Jacob Zuma. Picture: EPA/NIC BOTHMA
Jacob Zuma. Picture: EPA/NIC BOTHMA

PRESIDENT Jacob Zuma’s defiance of the public protector’s report on the Nkandla matter was a violation of his duties under the Constitution, the Constitutional Court heard on Tuesday.

Counsel for the Economic Freedom Fighters (EFF), advocate Wim Trengove SC, told the court Mr Zuma had violated his ethical duties in order to "protect his ill-gotten gains" and had "used his position to enrich himself".

The EFF approached the court last year to compel Mr Zuma to comply with the recommendations of the public protector and pay back the money he owed for the undue benefits he and his family had accrued in the upgrades to his Nkandla residence.

Although Mr Zuma last week said he would repay some money, the EFF is demanding that he admit that he breached the Constitution and his oath of office.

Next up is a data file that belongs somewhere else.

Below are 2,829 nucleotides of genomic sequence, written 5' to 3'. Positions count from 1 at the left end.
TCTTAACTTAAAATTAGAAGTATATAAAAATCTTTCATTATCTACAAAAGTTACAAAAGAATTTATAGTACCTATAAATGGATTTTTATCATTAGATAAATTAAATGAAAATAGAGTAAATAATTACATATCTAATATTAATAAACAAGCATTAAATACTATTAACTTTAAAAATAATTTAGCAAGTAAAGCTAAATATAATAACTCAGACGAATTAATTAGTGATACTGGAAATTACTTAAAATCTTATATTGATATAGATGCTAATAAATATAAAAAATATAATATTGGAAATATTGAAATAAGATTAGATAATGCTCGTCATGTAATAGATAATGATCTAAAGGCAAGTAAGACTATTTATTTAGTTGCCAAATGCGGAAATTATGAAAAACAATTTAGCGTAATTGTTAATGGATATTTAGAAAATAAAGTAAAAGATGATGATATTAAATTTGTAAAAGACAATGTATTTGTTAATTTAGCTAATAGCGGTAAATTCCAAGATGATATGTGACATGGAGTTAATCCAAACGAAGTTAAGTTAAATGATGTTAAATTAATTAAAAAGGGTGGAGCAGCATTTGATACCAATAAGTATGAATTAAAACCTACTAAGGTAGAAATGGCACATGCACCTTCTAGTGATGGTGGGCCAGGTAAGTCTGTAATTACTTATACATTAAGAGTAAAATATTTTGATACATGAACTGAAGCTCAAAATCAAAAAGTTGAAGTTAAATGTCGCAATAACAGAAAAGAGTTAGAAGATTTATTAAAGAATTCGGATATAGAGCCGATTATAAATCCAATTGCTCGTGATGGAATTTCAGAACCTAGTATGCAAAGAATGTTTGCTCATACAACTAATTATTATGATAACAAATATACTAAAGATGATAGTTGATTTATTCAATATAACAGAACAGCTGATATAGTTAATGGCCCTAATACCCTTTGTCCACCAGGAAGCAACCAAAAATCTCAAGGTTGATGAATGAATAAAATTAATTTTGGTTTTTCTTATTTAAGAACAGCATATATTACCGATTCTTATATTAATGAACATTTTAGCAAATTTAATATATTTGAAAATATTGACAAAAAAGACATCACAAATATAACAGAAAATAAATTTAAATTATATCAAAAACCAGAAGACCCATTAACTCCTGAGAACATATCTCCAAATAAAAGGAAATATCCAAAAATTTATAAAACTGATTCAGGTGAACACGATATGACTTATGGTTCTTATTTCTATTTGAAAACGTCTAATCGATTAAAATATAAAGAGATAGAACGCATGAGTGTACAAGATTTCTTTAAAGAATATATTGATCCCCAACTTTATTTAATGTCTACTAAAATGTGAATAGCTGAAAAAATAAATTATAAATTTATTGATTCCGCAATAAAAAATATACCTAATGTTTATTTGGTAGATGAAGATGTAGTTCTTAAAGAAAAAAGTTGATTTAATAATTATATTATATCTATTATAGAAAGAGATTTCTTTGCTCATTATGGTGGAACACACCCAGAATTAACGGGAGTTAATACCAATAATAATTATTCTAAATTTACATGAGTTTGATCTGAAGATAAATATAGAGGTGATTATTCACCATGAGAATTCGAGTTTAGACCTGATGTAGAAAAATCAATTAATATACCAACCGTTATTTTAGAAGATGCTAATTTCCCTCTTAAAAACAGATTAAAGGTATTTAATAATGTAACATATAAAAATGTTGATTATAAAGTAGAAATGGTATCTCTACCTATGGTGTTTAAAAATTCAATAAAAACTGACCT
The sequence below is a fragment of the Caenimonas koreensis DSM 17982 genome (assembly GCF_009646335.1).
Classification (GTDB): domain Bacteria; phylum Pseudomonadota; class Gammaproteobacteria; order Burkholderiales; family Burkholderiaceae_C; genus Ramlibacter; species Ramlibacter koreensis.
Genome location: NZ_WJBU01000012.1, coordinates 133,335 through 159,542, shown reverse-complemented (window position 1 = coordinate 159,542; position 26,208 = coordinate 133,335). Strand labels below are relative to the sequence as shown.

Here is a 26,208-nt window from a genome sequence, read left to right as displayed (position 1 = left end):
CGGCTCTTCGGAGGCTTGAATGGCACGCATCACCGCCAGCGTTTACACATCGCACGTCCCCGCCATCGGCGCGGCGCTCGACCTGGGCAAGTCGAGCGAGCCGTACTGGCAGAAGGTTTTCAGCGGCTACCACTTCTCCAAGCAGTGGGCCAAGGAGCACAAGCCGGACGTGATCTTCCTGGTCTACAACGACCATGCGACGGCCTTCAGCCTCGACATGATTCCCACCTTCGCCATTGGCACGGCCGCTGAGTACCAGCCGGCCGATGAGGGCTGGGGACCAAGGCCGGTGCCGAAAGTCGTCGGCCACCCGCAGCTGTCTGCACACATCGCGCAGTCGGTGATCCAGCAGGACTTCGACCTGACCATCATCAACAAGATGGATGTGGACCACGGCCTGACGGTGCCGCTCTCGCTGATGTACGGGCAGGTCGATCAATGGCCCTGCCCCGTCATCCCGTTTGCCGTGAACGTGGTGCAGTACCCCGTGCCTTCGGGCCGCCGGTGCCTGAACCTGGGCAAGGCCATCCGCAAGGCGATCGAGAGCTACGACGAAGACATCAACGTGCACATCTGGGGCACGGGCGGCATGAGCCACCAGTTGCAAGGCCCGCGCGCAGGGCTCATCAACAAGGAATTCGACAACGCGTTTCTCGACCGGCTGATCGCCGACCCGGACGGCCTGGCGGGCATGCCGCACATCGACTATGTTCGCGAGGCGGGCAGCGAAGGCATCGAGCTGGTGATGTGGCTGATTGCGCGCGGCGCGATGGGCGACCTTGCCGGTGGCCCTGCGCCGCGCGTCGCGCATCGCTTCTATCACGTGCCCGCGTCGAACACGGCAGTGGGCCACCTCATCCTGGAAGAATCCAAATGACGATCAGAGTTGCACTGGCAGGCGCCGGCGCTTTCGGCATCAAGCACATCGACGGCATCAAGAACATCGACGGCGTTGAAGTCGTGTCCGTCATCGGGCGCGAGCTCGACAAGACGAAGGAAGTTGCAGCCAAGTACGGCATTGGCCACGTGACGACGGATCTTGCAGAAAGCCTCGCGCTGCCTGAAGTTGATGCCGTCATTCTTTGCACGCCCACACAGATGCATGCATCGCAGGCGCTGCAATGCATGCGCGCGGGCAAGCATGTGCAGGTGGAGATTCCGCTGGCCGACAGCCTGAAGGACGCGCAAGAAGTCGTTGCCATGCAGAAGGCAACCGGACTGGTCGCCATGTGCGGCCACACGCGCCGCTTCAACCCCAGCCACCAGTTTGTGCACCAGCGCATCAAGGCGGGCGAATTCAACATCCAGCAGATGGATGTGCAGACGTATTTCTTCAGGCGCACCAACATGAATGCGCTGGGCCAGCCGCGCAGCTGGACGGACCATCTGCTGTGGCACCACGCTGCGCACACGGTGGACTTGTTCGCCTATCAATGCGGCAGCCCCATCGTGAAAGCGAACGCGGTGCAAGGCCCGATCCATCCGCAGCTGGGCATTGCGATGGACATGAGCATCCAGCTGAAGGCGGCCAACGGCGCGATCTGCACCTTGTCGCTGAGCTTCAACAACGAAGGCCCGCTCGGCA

Kicking off proceedings on Tuesday, Mr Trengove clarified the findings made by Public Protector Thuli Madonsela, the status of her findings and, by midmorning, Mr Zuma’s response to her findings.

He said all organs of state had to assist the public protector to "ensure her dignity and her effectiveness".

He submitted that Mr Zuma had "flagrantly violated" this duty by defying the public protector.

"All of us are bound by the Constitution and have to obey but there is a singular, heightened duty on the president … the president must uphold, defend and respect the Constitution," Mr Trengove said.

Counsel for the Democratic Alliance, the National Assembly, Mr Zuma, the Public Protector and Corruption Watch are set to follow Mr Trengove’s submission.

Ms Madonsela and her deputy, Kevin Malinga, arrived with a host of representatives from her office and were present in court.

The Constitutional Court precinct was a hive of activity from early Tuesday morning as legal teams for the various parties participating in the case packed the court room.

Opposition party leaders who were not directly involved also attended to show their support for the case.

United Democratic Movement leader Bantu Holomisa and members of the Congress of the People were in the public gallery to hear what could be the final word in the long-running Nkandla saga.